Background: The cell lineage of nematodes is mostly invariant for a given species, but varies between species. One can thus wonder how a cell lineage varies during evolution. We have started a microevolutionary approach within two genera by observing lineage variations of vulval precursor cells in different natural nematode populations of the same and closely related species.
Results: In Caenorhabditis elegans, the P3.p cell lineage is variable within a genetically homogeneous population and polymorphic between wild strains. Irrespective of its division pattern, P3.p is competent to form vulval tissue in different C. elegans strains, whereas it is not competent in C. briggsae. In Oscheius sp. 1, P4.p and P8.p lineages are strongly polymorphic. Within each genus, these intraspecies polymorphisms in cell lineages are amplified between closely related species. In Oscheius sp. 1, the large polymorphisms in P4.p and P8.p lineages allowed us to undertake a genetic analysis of the variation between two pairs of strains. Multiple loci are involved in cell lineage differences, and variation at one locus appears to have a relatively strong effect. In addition to these large lineage variations in cells that do not normally contribute to the vulva, we find minor variations (errors) in vulval lineages, which represent the precision level of the vulval-patterning process and point to a selection pressure for maintenance of a large vulval equivalence group.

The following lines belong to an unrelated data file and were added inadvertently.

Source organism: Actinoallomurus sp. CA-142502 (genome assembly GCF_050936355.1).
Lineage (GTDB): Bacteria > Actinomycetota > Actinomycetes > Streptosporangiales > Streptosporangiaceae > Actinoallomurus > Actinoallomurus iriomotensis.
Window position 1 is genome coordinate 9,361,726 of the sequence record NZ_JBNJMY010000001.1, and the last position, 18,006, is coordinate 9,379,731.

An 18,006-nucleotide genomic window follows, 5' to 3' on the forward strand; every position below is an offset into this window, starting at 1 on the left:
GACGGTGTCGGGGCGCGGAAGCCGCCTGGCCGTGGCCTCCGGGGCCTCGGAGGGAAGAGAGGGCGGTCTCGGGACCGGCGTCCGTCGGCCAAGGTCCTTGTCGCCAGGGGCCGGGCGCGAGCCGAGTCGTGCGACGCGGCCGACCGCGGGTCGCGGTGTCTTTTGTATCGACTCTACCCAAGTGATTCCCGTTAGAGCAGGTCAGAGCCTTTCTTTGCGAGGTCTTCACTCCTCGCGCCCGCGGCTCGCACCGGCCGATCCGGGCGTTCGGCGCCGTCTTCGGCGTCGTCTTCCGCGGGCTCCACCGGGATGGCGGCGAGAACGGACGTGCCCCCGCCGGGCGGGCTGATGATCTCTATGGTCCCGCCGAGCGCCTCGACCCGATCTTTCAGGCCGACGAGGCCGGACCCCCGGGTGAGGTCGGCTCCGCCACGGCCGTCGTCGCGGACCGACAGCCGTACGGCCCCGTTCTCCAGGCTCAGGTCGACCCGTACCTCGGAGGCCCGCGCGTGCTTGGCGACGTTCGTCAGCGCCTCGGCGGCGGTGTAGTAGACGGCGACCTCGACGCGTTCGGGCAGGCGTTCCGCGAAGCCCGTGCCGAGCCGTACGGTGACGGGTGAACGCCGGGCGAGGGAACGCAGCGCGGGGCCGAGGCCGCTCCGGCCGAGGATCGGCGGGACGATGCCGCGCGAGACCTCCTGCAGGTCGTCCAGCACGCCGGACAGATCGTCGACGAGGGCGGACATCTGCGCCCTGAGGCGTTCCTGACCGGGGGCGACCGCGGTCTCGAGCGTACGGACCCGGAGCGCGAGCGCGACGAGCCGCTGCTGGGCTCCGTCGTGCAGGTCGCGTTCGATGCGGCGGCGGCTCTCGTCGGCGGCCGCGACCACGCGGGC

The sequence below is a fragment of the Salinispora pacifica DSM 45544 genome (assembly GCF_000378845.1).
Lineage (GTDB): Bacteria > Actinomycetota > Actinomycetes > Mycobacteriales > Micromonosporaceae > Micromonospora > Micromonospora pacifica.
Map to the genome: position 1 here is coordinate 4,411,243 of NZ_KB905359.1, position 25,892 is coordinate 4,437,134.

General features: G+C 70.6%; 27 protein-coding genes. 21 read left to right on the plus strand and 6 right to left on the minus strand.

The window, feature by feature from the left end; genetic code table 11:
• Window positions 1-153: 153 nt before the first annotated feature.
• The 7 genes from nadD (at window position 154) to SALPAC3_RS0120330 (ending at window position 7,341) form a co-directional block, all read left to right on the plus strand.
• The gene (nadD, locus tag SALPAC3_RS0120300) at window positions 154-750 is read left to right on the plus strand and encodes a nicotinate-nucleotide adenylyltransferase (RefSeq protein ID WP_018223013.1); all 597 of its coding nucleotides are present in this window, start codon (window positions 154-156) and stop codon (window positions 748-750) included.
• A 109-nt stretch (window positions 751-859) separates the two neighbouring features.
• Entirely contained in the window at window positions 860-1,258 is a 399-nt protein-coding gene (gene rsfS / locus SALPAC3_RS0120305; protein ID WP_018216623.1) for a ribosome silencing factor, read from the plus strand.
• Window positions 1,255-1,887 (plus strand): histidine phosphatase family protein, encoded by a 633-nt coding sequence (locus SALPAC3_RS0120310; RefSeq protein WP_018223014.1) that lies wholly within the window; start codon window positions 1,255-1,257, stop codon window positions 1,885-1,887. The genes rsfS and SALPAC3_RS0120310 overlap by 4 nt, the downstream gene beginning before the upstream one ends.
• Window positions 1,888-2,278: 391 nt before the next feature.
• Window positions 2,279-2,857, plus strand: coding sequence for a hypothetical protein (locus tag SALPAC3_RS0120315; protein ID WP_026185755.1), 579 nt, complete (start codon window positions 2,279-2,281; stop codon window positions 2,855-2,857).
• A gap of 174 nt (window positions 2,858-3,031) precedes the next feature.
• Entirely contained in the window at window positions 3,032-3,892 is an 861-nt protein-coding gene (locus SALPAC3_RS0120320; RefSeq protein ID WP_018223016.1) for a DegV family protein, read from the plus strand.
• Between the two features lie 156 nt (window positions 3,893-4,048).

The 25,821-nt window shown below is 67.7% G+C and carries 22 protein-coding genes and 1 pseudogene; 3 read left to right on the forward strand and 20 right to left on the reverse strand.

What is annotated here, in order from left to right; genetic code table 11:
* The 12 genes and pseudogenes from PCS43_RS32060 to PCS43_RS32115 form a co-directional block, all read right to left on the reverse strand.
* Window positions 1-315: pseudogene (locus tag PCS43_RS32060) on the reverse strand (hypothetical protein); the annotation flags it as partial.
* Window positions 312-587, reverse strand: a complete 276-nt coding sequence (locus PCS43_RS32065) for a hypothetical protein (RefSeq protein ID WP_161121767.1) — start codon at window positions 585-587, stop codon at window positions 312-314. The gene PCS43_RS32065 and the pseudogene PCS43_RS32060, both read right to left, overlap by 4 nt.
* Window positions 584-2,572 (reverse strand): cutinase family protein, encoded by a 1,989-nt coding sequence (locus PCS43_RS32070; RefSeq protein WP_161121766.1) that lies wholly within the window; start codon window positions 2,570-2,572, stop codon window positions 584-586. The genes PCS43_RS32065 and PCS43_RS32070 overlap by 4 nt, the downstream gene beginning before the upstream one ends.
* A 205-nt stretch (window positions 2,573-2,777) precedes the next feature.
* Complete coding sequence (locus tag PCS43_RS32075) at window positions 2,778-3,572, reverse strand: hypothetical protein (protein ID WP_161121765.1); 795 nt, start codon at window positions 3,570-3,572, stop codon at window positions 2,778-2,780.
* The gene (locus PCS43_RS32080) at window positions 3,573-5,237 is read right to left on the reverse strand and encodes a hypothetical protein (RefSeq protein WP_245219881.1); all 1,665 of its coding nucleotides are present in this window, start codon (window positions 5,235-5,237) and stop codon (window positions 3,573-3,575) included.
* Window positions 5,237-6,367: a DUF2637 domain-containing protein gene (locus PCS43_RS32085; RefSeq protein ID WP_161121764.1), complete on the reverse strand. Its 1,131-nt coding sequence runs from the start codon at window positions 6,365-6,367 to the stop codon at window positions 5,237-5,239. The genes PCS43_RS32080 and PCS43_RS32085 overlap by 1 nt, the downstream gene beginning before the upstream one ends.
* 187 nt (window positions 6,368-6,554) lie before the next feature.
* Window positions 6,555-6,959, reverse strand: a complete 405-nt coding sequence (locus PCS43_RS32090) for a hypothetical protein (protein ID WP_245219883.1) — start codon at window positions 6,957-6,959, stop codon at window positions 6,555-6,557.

Conclusions: Polymorphisms in vulval cell lineage are found within a given nematode species, and could be instrumental in explaining evolutionary variations between closely related species.